Next up in our series of yearly roundups, we’re looking at the year in ecommerce.
So, what were the biggest trends and talking points?
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Focus on the ‘customer experience’
Paul Rouke, founder & CEO, PRWD:
This is extremely healthy, although “being customer-centric” is easier said than done. In 2016, there were only a small number of brands who recognised how crucial it is to speak to their customers (and potential customers) one-to-one.
Only a minority of brands know exactly what motivates their customers, how their customers behaviour is changing, and what they can do to differentiate themselves from their competition (and delight visitors at the same time).
Personalisation and data
James Gurd, Owner of Digital Juggler:
The increased used of data to tie-up customer touch points has led to better targeting and personalisation, both in marketing campaigns (e.g. personalised product recommendations) and on websites (e.g. surfacing relevant content and products based on user profiles).
A smarter focus on data has also resulted in better use of automation technology, for example building lifecycle email campaigns around customer path to purchase journeys.
Similarly, techniques like order gap analysis have helped people to understand when different types of customers are most likely to make a purchase or rebuy, and then allow them to schedule campaigns to target people when they’re most likely to be receptive.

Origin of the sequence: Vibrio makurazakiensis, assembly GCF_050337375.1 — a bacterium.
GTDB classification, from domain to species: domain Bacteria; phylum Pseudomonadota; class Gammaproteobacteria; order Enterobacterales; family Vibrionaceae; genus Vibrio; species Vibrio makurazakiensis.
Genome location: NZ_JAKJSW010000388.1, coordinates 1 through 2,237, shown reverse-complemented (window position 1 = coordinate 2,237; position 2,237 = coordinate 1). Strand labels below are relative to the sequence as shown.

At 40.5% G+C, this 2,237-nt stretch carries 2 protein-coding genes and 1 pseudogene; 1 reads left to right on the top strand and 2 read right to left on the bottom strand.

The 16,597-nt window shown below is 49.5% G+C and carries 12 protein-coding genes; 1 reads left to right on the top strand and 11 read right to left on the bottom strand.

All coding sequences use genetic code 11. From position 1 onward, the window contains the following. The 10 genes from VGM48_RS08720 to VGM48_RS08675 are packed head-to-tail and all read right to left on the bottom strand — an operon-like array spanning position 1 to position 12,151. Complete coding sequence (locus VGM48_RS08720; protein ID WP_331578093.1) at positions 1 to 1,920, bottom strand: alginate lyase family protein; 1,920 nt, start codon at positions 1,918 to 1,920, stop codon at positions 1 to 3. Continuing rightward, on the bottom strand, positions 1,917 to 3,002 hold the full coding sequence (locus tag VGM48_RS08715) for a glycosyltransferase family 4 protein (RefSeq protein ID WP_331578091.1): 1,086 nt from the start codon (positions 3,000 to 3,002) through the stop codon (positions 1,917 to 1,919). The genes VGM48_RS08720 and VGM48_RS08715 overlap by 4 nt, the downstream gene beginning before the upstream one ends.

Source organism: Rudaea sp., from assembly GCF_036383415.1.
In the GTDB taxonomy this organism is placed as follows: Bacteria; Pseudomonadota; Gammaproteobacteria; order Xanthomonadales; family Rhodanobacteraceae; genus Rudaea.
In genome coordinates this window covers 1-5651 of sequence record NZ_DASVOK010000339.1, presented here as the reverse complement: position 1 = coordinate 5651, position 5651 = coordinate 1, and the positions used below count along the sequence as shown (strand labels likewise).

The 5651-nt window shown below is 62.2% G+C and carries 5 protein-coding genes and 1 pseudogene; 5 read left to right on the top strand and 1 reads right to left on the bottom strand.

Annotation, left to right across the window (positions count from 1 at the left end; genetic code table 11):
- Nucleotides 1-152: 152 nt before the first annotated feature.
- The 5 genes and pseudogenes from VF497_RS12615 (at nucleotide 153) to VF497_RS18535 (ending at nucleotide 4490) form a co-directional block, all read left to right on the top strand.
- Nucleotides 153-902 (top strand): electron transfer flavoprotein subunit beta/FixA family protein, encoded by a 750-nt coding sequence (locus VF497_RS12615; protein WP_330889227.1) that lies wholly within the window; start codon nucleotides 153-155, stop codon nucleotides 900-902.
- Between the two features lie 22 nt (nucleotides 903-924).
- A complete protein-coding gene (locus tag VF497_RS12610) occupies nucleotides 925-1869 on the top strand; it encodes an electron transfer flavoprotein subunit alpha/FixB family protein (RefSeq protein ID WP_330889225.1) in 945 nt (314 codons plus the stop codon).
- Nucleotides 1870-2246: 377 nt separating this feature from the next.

Matt Curry, Head of Ecommerce at LoveHoney:
Technologies, and ecommerce’s employment of them, have matured.
I think we’ve seen personalisation used more intelligently this year. It’s no longer considered good enough to stick some product recommendations on a page and call it personalisation, or have a set number of segments you’re personalising for.
We’ve had technology to change experiences on the fly based on user behaviour for some time, but now it’s finally being used.
Fast and flexible delivery
Depesh Mandalia, CMO of ToucanBox:
One of the biggest growing trends has pivoted around delivery – providing customers with both flexibility and speed.
This is important because not everyone is crying out for the fastest delivery, but you can bet that most will want flexibility. What use is next day, or even same day delivery, if you’re not around to receive it? Choosing a time range and day is the most empowering.
Food delivery businesses have mastered this – of course they wouldn’t be able to operate without it – but next year ecommerce can really step ahead in nailing the convenience factor.
This is a clear sign of progression of the slow (but steadily maturing) digital industry and how more brands are now recognising the importance of adopting a test and learn culture to continually enhance their online experience.
Steve Webster, Head of Ecommerce at Steinhoff UK, has recently said to me in late 2016, “in 2017 we will be undertaking a full ecommerce platform review, and core to our next platform will be its ability to support continuous, strategic experimentation.”
Perhaps the least heralded trend has been greater focus on technical performance optimisation of websites – getting the infrastructural and underlying engineering right to improve the customer experience, speed up sites and minimise outages.
I know CX teams who have put much more stringent quality control criteria in place for new developments, so any negative impact on page speed is picked up and resolved before release to live.
I think this was demonstrated by the limited number of ‘Shock as Brand X website crashes’ stories over Black Friday weekend – 2014/2015 saw much higher incidents of major downtime.